Attention adventurous performers,
Saturday May 6, from 2 to 4, Newnan School of Dance will offer a workshop introducing Contact Improvisation to interested dancers and actors and citizens (and as of this writing, it’s free). Annette Tomassi will teach it.
What is contact improvisation? http://en.wikipedia.org/wiki/Contact_improvisation
It was invented in the late sixties by Steve Paxton and Nancy Stark Smith, dancers connected, at that time, with the Judson Street/Grand Union group in NYC-(one of Twyla’s early stomping grounds, too). –Paxton trained as a gymnast and a Merce Cunningham company member. Nutshell definition: the active and passive giving and taking of weight with Newton’s Universe having the last word.
I like to combine it with text and vocal sequence work as a way of discovering new performance possibilities. It’s a safe way to get the performing body involved in expression with other performing bodies. Just physics. No dance experience required. Anyone can explore the basic principles. Just let me know if you want to show. Wear clothes you can move in. Barefoot, of course. This will not be a total immersion, mind you, just a taste, just enough to get somewhere.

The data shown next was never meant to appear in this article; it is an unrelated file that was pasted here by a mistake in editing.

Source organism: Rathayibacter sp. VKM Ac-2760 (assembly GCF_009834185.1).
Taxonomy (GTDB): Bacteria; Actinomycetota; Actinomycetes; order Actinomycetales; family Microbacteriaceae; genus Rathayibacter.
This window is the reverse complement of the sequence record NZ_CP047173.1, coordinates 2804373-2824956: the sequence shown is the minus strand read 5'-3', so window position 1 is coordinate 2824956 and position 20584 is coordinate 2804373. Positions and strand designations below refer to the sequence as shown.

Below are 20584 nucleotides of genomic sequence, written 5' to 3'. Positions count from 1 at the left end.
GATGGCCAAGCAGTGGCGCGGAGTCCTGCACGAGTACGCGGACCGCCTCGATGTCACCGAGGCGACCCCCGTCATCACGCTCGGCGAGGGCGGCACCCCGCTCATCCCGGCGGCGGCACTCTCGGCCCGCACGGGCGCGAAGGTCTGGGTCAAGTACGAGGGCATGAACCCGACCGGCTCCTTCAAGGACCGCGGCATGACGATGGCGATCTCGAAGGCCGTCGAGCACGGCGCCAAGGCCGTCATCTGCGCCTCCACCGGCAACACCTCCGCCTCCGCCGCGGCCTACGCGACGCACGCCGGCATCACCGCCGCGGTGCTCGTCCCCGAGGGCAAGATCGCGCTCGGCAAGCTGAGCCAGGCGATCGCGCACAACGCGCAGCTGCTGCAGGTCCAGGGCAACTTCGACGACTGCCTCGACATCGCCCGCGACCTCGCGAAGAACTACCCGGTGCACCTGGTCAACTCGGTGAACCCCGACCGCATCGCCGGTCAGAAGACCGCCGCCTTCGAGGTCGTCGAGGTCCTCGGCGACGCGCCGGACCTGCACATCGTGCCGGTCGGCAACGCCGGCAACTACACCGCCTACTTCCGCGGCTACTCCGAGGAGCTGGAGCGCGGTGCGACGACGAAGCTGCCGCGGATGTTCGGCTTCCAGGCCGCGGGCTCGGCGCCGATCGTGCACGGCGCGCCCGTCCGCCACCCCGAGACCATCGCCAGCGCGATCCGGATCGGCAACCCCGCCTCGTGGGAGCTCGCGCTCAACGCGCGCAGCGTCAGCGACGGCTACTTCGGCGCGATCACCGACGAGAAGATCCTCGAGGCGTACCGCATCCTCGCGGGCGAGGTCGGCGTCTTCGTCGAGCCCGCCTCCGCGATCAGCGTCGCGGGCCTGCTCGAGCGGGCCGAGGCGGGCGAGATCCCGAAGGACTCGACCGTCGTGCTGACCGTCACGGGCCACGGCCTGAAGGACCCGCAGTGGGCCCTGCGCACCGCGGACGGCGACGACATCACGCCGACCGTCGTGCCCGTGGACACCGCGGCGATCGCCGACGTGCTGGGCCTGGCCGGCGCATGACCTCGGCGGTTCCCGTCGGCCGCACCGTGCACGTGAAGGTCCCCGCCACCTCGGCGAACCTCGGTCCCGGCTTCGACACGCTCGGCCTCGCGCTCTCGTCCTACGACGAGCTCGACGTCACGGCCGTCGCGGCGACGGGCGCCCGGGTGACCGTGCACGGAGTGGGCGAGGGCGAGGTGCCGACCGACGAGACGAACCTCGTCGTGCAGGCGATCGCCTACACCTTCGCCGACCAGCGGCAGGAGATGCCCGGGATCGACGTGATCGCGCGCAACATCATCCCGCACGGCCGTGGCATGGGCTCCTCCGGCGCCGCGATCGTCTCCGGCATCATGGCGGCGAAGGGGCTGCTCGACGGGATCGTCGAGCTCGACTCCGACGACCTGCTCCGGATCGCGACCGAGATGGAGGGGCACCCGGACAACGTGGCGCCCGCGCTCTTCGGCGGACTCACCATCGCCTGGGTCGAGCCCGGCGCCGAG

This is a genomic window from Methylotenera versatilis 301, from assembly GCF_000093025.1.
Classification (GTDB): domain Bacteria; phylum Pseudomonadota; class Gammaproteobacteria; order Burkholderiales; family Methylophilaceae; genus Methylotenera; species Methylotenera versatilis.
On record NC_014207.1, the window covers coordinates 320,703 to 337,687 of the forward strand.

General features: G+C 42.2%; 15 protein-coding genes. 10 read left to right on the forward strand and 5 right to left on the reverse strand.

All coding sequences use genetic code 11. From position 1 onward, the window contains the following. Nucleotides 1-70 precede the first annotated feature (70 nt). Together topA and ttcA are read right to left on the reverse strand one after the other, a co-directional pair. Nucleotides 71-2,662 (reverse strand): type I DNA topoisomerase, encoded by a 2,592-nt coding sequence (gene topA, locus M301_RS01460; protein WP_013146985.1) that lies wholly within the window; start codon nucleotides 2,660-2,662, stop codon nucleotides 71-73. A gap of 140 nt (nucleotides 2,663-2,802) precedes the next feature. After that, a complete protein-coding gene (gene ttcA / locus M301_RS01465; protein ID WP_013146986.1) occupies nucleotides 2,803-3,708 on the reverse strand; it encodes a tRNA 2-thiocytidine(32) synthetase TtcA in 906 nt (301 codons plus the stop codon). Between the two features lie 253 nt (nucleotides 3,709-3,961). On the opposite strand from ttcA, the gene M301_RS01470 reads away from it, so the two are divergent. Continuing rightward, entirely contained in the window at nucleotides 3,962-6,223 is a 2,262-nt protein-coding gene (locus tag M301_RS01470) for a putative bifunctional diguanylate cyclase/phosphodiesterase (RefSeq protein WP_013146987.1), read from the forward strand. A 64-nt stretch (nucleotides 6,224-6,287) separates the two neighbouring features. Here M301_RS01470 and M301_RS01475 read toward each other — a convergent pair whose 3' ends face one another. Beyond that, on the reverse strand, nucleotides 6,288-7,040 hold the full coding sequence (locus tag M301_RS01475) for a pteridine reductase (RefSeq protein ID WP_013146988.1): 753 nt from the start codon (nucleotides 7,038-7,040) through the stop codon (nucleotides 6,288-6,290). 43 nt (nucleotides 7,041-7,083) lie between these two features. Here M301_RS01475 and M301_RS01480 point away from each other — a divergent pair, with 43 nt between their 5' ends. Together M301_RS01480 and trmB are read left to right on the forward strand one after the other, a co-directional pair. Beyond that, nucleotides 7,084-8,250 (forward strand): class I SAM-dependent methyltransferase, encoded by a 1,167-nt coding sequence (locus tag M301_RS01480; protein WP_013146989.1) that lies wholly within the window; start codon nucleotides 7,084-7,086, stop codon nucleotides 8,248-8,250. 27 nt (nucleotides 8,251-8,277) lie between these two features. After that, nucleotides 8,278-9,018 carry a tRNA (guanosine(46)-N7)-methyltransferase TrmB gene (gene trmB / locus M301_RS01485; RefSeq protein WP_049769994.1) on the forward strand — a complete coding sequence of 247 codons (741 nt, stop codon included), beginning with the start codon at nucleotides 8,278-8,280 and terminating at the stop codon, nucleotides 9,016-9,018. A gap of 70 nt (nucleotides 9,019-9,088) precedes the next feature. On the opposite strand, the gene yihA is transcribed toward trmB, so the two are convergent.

I became interested in Contact Improvisation out of necessity. I had to figure out a way for GHP theatre students to give each other permission to share bodies in their vocal sequence work. Having only up to then worked this way with graduate student actors in their twenties and thirties who were more than ready for anything, I found that the whole adolescent-hormonal-hyper-self-conscious resistance was really grinding creative exploration to a halt, even with gifted teenaged actors.
Contact Improvisation opens a nice neutral ground for the reluctant, and the introductory period allows for everyone to get their giggles accomplished first thing so they can swiftly move on to interesting work. The teens began to work with one another physically (and vocally) in ways as lyrical, musical and surreal as I had come to expect working with older, more daring performers. It was a lucky hunch that paid off.